Dealing With the Pressure of High Expectations

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Megan A. Dutta

As I write this, I’m coming off one heck of a week. At CES, I was honored with Women in Consumer Technology’s Woman to Watch Award (#humblebrag). It gave me all the feels—excitement, curiosity, gratefulness.

Now that I’ve come down from that high, I’ve been thinking about what the award means. Besides the obvious “I’m honored,” I’m also scared. So many great women have come before me; will I live up to their legacies?

How do we deal with pressure, especially when it’s coming from within? Can you live up to your own challenges? My most lofty performance goals often come from my own brain, so I try not to get too down on myself if I don’t reach a goal.

I have a lot of reach-for-the-stars-type ambitions. I’ll go into a situation knowing that my objective is nearly impossible. If I make it? Amazing, I’m thrilled with myself. If I don’t? I stop to think about how far I’ve come from where I started. I can get so caught up in the process of climbing mountains that I sometimes forget to look down on all of the peaks I’ve already surpassed. Taking the time to reflect on that gives me a good gauge on where I’m at in my life and how much I’ve accomplished.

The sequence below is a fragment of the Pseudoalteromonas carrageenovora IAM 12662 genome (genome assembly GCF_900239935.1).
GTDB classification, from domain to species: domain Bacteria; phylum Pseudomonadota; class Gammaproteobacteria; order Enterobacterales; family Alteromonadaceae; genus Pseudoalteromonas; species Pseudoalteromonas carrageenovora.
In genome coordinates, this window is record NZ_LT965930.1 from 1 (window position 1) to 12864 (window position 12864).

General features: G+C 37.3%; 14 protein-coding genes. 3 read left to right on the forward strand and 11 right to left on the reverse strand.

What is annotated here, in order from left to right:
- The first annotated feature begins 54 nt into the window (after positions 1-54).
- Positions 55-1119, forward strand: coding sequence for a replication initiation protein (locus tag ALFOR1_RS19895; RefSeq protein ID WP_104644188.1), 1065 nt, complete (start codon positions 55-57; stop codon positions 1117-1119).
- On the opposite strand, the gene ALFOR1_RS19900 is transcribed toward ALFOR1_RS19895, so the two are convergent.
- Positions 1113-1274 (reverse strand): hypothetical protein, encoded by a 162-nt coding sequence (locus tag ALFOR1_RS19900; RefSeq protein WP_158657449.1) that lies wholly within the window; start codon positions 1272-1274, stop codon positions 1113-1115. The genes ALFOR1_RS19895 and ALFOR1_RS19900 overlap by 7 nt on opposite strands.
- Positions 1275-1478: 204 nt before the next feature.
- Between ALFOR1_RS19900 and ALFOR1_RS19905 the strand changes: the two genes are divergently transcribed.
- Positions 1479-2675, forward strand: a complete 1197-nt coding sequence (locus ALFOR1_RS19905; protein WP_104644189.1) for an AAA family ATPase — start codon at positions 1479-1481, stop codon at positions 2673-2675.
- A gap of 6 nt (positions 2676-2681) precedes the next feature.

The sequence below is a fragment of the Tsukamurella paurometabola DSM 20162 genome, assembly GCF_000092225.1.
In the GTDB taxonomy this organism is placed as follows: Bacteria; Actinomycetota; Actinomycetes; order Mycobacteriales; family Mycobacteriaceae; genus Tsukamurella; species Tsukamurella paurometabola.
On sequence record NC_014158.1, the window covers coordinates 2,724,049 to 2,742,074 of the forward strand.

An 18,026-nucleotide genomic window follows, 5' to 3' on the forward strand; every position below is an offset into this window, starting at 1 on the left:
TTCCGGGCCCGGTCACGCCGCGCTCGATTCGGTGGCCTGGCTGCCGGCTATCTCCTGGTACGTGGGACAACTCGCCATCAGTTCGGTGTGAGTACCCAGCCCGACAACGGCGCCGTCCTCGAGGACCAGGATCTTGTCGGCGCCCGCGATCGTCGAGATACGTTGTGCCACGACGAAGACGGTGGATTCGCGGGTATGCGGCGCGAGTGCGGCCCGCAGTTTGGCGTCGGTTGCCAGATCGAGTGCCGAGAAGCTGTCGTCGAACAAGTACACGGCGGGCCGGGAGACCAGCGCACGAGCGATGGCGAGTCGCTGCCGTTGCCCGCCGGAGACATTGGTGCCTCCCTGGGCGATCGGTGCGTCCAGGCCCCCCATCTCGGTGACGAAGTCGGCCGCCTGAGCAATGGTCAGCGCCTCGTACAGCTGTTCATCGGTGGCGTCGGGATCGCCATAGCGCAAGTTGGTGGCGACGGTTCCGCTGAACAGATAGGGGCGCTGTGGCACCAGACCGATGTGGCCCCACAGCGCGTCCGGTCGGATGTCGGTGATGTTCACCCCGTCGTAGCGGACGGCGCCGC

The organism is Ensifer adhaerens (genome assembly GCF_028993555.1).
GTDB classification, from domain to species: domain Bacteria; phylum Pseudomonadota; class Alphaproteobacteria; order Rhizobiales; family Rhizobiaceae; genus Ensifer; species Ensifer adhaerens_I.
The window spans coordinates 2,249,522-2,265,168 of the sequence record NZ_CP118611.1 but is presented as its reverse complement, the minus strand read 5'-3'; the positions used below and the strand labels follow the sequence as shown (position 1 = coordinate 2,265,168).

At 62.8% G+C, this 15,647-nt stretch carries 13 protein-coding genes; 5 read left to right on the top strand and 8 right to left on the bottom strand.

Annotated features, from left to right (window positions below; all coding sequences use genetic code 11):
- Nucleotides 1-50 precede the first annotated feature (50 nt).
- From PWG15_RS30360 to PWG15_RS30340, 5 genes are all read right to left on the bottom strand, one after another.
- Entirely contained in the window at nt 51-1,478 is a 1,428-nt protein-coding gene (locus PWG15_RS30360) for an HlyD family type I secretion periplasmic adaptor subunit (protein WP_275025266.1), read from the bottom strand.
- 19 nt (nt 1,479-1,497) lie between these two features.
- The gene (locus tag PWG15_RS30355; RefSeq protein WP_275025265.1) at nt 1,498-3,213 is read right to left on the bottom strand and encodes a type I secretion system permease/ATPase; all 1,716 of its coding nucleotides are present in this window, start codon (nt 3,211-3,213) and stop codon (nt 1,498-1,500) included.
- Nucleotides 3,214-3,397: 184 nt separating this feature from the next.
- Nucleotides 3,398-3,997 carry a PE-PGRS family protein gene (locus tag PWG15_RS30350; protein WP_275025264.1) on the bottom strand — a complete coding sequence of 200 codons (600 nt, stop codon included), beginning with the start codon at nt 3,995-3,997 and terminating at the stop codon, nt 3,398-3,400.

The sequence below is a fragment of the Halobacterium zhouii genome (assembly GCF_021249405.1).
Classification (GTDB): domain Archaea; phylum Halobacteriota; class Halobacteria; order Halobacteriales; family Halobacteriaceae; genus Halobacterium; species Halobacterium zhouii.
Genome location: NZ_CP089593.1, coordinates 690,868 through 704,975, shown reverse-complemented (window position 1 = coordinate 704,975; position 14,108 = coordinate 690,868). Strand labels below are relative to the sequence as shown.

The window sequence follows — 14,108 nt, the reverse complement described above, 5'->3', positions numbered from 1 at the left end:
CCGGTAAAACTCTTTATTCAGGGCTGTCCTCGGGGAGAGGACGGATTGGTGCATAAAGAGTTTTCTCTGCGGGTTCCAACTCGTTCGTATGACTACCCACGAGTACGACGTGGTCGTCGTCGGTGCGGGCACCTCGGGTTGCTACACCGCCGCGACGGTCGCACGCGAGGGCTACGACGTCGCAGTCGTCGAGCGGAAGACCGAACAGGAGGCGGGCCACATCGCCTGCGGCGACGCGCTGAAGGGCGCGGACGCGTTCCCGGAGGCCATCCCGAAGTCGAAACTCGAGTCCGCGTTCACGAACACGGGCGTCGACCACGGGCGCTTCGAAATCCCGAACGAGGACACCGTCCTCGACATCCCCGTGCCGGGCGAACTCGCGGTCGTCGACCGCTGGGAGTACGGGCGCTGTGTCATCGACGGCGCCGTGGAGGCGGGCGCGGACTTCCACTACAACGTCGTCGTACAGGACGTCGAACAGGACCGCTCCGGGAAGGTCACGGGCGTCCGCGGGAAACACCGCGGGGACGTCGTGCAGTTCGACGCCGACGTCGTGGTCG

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Receiving WiCT’s Woman to Watch Award with Sally Washlow.

Another strategy I like to employ is to avoid comparing myself to others. We all do it—his social media game is better than mine, she’s sold more than me this month, he’s got his CTS and I don’t. Keep your eyes on your own papers, #AVTweeps. Start thinking about what makes you unique and how you can rock that upcoming install or create the next-level AV system.

When I stop paying attention to those around me and start dedicating that attention to myself, my progress soars. And that’s not to say I’m doing it all on my own. I have a healthy amount of partnerships with my co-workers, industry friends, and my family. I care about what they’re doing, but only in the sense of how we can collaborate to create the next great story.

So, basically, all of this stuff is easy to say and hard to do. But you can do it. Let’s all get even more ambitious in 2018. Let’s shoot for the moon. As they say, even if we miss, we’ll land among the stars.


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Having an openly positive dialogue forces me to think about all the things that make me happy. Even when I’m having a bad day, it helps to turn that frown upside down, and puts me in a more beneficial headspace. I can allow myself to accept constructive criticism, and incorporate that feedback to improve myself and my body of work.